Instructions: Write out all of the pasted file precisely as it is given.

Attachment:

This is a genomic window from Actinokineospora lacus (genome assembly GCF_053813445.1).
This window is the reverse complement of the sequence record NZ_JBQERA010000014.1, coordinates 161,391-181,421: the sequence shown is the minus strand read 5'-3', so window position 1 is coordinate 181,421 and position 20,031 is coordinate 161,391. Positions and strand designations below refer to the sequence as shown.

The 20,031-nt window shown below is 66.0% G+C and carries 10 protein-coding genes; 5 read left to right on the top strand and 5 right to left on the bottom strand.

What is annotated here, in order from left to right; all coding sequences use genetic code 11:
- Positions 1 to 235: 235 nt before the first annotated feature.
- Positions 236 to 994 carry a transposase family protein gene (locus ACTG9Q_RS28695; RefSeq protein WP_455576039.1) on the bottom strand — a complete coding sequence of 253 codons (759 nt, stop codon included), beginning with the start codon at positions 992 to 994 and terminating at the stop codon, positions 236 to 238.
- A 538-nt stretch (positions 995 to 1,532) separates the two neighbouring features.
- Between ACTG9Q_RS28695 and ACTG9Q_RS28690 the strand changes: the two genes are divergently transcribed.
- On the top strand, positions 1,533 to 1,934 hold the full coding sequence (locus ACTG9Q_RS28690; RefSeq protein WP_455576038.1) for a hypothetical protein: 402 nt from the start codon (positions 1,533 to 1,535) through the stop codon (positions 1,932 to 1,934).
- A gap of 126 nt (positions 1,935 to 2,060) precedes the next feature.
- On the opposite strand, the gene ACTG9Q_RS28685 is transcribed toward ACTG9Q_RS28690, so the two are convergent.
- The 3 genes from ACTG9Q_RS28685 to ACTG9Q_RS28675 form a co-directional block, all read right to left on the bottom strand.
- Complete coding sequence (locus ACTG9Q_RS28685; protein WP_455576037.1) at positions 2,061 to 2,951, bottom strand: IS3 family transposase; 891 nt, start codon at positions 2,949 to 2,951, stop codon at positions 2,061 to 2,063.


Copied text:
This is a genomic window from Actinokineospora lacus (genome assembly GCF_053813445.1).
This window is the reverse complement of the sequence record NZ_JBQERA010000014.1, coordinates 161,391-181,421: the sequence shown is the minus strand read 5'-3', so window position 1 is coordinate 181,421 and position 20,031 is coordinate 161,391. Positions and strand designations below refer to the sequence as shown.

The 20,031-nt window shown below is 66.0% G+C and carries 10 protein-coding genes; 5 read left to right on the top strand and 5 right to left on the bottom strand.

What is annotated here, in order from left to right; all coding sequences use genetic code 11:
- Positions 1 to 235: 235 nt before the first annotated feature.
- Positions 236 to 994 carry a transposase family protein gene (locus ACTG9Q_RS28695; RefSeq protein WP_455576039.1) on the bottom strand — a complete coding sequence of 253 codons (759 nt, stop codon included), beginning with the start codon at positions 992 to 994 and terminating at the stop codon, positions 236 to 238.
- A 538-nt stretch (positions 995 to 1,532) separates the two neighbouring features.
- Between ACTG9Q_RS28695 and ACTG9Q_RS28690 the strand changes: the two genes are divergently transcribed.
- On the top strand, positions 1,533 to 1,934 hold the full coding sequence (locus ACTG9Q_RS28690; RefSeq protein WP_455576038.1) for a hypothetical protein: 402 nt from the start codon (positions 1,533 to 1,535) through the stop codon (positions 1,932 to 1,934).
- A gap of 126 nt (positions 1,935 to 2,060) precedes the next feature.
- On the opposite strand, the gene ACTG9Q_RS28685 is transcribed toward ACTG9Q_RS28690, so the two are convergent.
- The 3 genes from ACTG9Q_RS28685 to ACTG9Q_RS28675 form a co-directional block, all read right to left on the bottom strand.
- Complete coding sequence (locus ACTG9Q_RS28685; protein WP_455576037.1) at positions 2,061 to 2,951, bottom strand: IS3 family transposase; 891 nt, start codon at positions 2,949 to 2,951, stop codon at positions 2,061 to 2,063.